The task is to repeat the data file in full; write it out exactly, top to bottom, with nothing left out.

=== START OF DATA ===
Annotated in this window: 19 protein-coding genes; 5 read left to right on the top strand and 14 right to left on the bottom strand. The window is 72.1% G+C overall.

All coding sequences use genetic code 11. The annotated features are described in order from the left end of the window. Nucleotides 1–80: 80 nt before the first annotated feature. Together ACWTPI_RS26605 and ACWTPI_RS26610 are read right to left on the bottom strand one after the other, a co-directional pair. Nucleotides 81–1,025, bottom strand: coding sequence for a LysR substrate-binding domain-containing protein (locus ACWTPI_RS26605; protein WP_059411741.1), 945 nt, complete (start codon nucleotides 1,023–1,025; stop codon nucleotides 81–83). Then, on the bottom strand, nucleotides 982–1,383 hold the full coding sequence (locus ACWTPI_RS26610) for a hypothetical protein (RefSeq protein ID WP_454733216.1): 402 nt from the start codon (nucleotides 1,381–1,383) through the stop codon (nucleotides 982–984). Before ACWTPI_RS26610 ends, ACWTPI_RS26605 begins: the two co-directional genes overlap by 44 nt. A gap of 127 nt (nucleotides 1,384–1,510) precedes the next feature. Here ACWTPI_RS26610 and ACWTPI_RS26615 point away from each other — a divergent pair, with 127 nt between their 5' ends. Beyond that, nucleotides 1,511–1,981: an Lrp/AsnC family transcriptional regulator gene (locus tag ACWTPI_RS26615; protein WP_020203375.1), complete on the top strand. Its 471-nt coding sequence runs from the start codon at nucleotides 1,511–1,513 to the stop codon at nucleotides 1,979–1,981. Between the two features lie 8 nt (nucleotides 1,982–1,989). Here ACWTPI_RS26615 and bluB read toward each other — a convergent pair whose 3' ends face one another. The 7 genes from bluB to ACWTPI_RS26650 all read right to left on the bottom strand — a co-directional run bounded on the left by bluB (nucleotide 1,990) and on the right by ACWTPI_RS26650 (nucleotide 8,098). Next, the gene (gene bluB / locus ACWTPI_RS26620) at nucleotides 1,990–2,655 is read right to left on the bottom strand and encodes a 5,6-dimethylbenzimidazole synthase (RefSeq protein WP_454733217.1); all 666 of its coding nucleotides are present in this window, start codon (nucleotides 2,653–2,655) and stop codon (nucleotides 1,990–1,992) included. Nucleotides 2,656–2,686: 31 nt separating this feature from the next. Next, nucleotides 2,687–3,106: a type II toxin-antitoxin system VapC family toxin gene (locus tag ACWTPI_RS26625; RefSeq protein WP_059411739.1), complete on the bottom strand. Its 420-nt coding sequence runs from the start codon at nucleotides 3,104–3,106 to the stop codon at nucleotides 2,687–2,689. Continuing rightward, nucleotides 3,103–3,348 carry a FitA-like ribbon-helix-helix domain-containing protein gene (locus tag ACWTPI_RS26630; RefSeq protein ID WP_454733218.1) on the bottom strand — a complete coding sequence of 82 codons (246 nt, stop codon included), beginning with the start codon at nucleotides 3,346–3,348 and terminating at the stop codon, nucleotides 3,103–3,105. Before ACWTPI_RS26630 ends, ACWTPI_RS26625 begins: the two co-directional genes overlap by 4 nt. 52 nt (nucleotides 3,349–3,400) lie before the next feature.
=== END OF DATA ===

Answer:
Annotated in this window: 19 protein-coding genes; 5 read left to right on the top strand and 14 right to left on the bottom strand. The window is 72.1% G+C overall.

All coding sequences use genetic code 11. The annotated features are described in order from the left end of the window. Nucleotides 1–80: 80 nt before the first annotated feature. Together ACWTPI_RS26605 and ACWTPI_RS26610 are read right to left on the bottom strand one after the other, a co-directional pair. Nucleotides 81–1,025, bottom strand: coding sequence for a LysR substrate-binding domain-containing protein (locus ACWTPI_RS26605; protein WP_059411741.1), 945 nt, complete (start codon nucleotides 1,023–1,025; stop codon nucleotides 81–83). Then, on the bottom strand, nucleotides 982–1,383 hold the full coding sequence (locus ACWTPI_RS26610) for a hypothetical protein (RefSeq protein ID WP_454733216.1): 402 nt from the start codon (nucleotides 1,381–1,383) through the stop codon (nucleotides 982–984). Before ACWTPI_RS26610 ends, ACWTPI_RS26605 begins: the two co-directional genes overlap by 44 nt. A gap of 127 nt (nucleotides 1,384–1,510) precedes the next feature. Here ACWTPI_RS26610 and ACWTPI_RS26615 point away from each other — a divergent pair, with 127 nt between their 5' ends. Beyond that, nucleotides 1,511–1,981: an Lrp/AsnC family transcriptional regulator gene (locus tag ACWTPI_RS26615; protein WP_020203375.1), complete on the top strand. Its 471-nt coding sequence runs from the start codon at nucleotides 1,511–1,513 to the stop codon at nucleotides 1,979–1,981. Between the two features lie 8 nt (nucleotides 1,982–1,989). Here ACWTPI_RS26615 and bluB read toward each other — a convergent pair whose 3' ends face one another. The 7 genes from bluB to ACWTPI_RS26650 all read right to left on the bottom strand — a co-directional run bounded on the left by bluB (nucleotide 1,990) and on the right by ACWTPI_RS26650 (nucleotide 8,098). Next, the gene (gene bluB / locus ACWTPI_RS26620) at nucleotides 1,990–2,655 is read right to left on the bottom strand and encodes a 5,6-dimethylbenzimidazole synthase (RefSeq protein WP_454733217.1); all 666 of its coding nucleotides are present in this window, start codon (nucleotides 2,653–2,655) and stop codon (nucleotides 1,990–1,992) included. Nucleotides 2,656–2,686: 31 nt separating this feature from the next. Next, nucleotides 2,687–3,106: a type II toxin-antitoxin system VapC family toxin gene (locus tag ACWTPI_RS26625; RefSeq protein WP_059411739.1), complete on the bottom strand. Its 420-nt coding sequence runs from the start codon at nucleotides 3,104–3,106 to the stop codon at nucleotides 2,687–2,689. Continuing rightward, nucleotides 3,103–3,348 carry a FitA-like ribbon-helix-helix domain-containing protein gene (locus tag ACWTPI_RS26630; RefSeq protein ID WP_454733218.1) on the bottom strand — a complete coding sequence of 82 codons (246 nt, stop codon included), beginning with the start codon at nucleotides 3,346–3,348 and terminating at the stop codon, nucleotides 3,103–3,105. Before ACWTPI_RS26630 ends, ACWTPI_RS26625 begins: the two co-directional genes overlap by 4 nt. 52 nt (nucleotides 3,349–3,400) lie before the next feature.